First daughter Ivanka Trump celebrated the second anniversary of President Donald Trump making good on a campaign promise to move the U.S. embassy in Israel from Tel Aviv to Jerusalem.
“Two years ago today @realDonaldTrump kept his promise and opened the U.S. Embassy in Jerusalem,” she tweeted on Thursday.
“I was honored to be in Israel to celebrate this historic occasion,” Trump added.
The White House aide, in fact, participated with Treasury Secretary Steve Mnuchin in the unveiling of the seal of the U.S. embassy adorning the new location.
David Rubin, the author of “Trump and the Jews” and the former mayor of Shiloh in the West Bank, said in an email to The Western Journal that contrary to what some warned at the time, violence did not break out following the move of the embassy.
“Two years after the US Embassy was moved to Jerusalem, we can see that the Palestinian threats of massive violence did not materialize,” Rubin said.
“We can learn lessons from that, as Israel is currently considering when to declare its sovereignty over the 30% of Judea and Samaria (the so-called West Bank) that is authorized in the Trump peace plan. Sometimes, we need to ignore threats and just do what’s right,” he added.
Rubin has called Trump “the most pro-Israel president ever.”
Trump’s husband, Jared Kushner, who played an important role in orchestrating the move, spoke at the opening ceremony, noting that the president had officially made good on his campaign promise.
“While presidents before him have backed down from their pledge to move the American embassy, once in office, this president delivered. Because when President Trump makes a promise, he keeps it,” Kushner said.
Less than two weeks after Trump won the 2016 presidential election, The New York Times questioned whether he would follow through with moving the embassy, pointing out both presidents Bill Clinton and George W. Bush had made campaign promises to do the same.
“In 1995, Congress passed a law declaring Jerusalem to be Israel’s capital and requiring the embassy be moved there by 1999 — or else the State Department building budget would be cut in half,” The Times reported. “But the law included a provision allowing presidents to waive its requirement for six months if they determined it was in the national interest.
“So every six months, Mr. Clinton, Mr. Bush and eventually President Obama signed such waivers, fearing a violent response in the Arab world if the embassy moved.”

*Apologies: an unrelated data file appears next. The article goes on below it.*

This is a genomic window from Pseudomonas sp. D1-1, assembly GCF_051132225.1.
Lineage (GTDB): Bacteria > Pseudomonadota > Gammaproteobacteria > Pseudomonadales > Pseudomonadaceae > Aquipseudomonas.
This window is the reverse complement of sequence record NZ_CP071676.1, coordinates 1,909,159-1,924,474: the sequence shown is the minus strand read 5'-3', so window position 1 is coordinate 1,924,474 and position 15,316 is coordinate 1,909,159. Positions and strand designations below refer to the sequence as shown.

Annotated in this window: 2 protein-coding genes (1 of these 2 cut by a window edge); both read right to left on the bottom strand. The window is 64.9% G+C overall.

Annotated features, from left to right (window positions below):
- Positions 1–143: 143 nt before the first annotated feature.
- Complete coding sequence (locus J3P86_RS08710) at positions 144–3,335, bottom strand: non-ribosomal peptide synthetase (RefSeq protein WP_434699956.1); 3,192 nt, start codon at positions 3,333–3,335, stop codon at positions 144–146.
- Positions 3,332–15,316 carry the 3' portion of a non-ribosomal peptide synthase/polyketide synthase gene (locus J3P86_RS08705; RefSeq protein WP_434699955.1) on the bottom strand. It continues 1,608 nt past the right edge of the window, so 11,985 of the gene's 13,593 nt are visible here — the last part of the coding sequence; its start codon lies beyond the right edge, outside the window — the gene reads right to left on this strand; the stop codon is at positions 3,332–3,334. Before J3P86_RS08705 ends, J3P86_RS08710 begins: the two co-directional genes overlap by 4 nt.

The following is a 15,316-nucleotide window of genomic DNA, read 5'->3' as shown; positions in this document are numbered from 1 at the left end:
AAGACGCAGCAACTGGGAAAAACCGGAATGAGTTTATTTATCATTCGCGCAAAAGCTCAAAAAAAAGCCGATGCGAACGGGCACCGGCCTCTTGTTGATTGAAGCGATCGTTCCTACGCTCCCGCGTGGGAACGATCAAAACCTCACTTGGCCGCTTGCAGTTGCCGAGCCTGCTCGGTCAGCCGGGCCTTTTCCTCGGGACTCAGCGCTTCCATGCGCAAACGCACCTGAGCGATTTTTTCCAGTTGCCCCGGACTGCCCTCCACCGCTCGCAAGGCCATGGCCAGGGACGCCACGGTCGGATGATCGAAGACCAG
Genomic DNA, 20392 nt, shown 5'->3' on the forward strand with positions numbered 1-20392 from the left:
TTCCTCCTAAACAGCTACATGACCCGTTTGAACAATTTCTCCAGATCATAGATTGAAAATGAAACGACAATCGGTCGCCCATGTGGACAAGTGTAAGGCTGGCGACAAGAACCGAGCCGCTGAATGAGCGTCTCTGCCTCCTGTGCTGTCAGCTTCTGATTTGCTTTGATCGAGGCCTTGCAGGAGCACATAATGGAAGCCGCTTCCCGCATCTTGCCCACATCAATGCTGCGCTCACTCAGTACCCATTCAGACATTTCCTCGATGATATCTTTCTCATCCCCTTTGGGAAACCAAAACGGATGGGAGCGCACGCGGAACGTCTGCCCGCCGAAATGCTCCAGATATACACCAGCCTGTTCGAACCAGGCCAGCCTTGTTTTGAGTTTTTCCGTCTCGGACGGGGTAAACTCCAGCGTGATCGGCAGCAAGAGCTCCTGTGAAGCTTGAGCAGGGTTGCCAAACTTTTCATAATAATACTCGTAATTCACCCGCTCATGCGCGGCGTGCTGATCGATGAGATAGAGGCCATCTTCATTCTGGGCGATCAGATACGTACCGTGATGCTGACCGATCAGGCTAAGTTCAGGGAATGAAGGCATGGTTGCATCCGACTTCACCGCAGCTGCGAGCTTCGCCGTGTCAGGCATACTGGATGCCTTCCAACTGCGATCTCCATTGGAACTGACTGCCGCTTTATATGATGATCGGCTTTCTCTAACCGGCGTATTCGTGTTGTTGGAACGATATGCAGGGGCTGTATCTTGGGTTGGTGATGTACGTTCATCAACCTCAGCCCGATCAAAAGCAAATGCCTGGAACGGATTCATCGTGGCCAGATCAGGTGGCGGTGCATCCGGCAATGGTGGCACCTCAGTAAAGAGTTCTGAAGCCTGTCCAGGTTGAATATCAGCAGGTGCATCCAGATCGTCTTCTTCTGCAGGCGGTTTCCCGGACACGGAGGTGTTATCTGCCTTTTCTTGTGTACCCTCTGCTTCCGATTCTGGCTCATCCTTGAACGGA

During the first year of his presidency, in December 2017, Trump recognized Jerusalem as the capital of Israel and declared the embassy would be moved there in short order.
Five months later his promise became a reality.
“Exactly 70 years ago, the United States under President Harry Truman became the first nation to recognize the state of Israel,” Trump said in video remarks shown at the May 14, 2018, ceremony.
“Today, Jerusalem is the seat of Israel’s government,” he added. “It is the home of the Israeli legislature and the Israeli Supreme Court and Israel’s prime minister and president.”
“Israel is a sovereign nation with the right like every other sovereign nation to determine its own capital. Yet for many years we failed to acknowledge the obvious, the plain reality that Israel’s capital is Jerusalem,” Trump said.
U.S. Ambassador to Israel David Friedman marked the occasion of the second anniversary of the Jerusalem embassy opening, saying, “Two years ago today, on May 14, 2018, at 4 p.m., 70 years to the date and the hour that David Ben-Gurion declared Israel’s independence, the United States moved its embassy to Israel from Tel Aviv to Jerusalem, Israel’s holy capital city.
“That day will always remain with me as one of the greatest days of my life, a day on which President Trump kept a promise to the Jewish people and to many tens of millions of Americans who support the state of Israel,” the ambassador continued.
“It was a day on which America yet again led the world in standing for freedom, for peace and the undeniable truth of Jerusalem’s ancient connection and modern centrality to the people of Israel as their eternal capital.”
Reprinted with author’s permission from The Western Journal